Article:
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MNCs dig into Indian talent pool to fill global roles

Source | The Economic Times : By Prachi Verma & Sreeradha D Basu

MNCs dig into Indian talent pool to fill global roles

NEW DELHI/MUMBAI: Indian talent is going places as an increasing number of professionals are grabbing top jobs in the corporate world globally. The trend isn’t new but the movement has intensified of late with leading multinationals across sectors more inclined than ever to elevate Indian executives to international roles.

The past year alone has seen more than a dozen such elevations, experts said. In July, Philips Lighting moved up South Asia head Harsh Chitale as chief executive of its B2B arm, Business Group Professional.

In April, Japan’s leading white goods maker, Panasonic Corp., appointed the CEO of its local unit Manish Sharma as vice president, making him the only Indian that’s part of its global team. The same month, Gaurav Chaturvedi, executive director, HR, at Hindustan Coca-Cola Beverages, took over as CEO of Coca-Cola Pinya Beverages Myanmar, the company’s unit in that country.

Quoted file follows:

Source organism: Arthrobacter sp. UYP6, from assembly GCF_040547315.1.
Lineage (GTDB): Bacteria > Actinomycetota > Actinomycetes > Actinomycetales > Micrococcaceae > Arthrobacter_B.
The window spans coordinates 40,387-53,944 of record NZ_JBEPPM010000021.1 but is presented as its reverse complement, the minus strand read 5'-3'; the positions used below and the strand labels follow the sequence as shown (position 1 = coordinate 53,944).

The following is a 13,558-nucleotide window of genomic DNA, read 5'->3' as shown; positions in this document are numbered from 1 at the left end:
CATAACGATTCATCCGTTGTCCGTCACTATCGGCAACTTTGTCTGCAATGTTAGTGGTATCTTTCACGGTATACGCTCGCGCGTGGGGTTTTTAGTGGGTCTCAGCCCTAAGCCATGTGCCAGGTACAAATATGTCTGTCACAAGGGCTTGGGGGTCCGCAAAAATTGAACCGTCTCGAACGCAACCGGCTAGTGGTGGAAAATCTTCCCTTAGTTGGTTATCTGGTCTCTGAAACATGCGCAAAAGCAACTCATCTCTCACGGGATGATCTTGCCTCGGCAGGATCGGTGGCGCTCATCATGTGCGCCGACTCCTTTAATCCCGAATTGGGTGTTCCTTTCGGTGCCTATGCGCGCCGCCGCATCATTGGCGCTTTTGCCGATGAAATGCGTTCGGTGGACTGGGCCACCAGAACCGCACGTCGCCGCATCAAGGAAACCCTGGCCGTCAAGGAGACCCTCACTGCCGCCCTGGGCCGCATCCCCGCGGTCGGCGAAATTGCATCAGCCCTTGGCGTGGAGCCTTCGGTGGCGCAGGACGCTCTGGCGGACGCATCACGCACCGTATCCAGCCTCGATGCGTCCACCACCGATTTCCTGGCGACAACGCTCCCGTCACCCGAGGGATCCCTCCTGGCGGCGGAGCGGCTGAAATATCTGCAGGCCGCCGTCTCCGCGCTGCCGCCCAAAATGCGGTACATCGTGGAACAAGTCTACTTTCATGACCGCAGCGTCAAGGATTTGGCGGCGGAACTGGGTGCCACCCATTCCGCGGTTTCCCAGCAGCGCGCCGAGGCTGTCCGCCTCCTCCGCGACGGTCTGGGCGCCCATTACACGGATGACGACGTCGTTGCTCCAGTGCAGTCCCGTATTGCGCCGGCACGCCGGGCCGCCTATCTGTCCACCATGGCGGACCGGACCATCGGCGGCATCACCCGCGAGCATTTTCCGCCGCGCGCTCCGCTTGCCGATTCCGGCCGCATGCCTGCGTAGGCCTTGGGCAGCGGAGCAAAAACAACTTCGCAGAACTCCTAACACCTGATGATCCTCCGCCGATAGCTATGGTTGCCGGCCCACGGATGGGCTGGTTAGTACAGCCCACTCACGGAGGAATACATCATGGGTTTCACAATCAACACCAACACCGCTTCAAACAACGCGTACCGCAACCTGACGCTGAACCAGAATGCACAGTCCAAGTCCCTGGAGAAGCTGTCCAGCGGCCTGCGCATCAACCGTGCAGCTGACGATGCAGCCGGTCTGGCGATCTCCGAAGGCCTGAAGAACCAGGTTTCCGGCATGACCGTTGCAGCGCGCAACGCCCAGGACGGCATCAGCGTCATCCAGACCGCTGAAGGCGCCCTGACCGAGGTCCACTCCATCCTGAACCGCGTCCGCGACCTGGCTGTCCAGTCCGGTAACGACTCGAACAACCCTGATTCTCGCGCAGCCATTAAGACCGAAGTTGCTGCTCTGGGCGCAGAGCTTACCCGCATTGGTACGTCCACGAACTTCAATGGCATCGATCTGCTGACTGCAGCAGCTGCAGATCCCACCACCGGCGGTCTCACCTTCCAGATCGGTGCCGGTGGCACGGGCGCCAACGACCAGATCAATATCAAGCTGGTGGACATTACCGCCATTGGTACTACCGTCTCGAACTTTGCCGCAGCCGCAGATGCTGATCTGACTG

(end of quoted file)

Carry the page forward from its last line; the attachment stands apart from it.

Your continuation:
Manu Kumar Jain, Chinese handset maker Xiaomi’s India head, was elevated to a global role as vice president in February while in January, Noshir Kaka, former managing director of McKinsey’s India office, transitioned to a global role, assuming co-leadership of the firm’s advanced analytics practice.

MNCs dig into Indian talent pool to fill global roles
Other recent examples include Amit Sharma, chief operating officer at IBM India and South Asia, who was elevated as global COO, IBM GBS (Global Business Services) Application Innovation Consulting, in December and Ericsson’s Sameer Khanna, former head of HR in India, who is now the global HR business partner for managed services networks and IT.
“India talent is increasingly being identified for senior and better roles in a global structure. Even among multiple choices available to fill critical roles, India has an upper hand,” said James Agrawal, managing director of BTI Consultants.

Indian executives bring some traits to the table that are in high demand for global roles, he said. They are multifaceted, agile and adaptive besides tending to be more eager to embrace challenges and adapting to new cultures.

Reprinted with permission & originally published at http://economictimes.indiatimes.com
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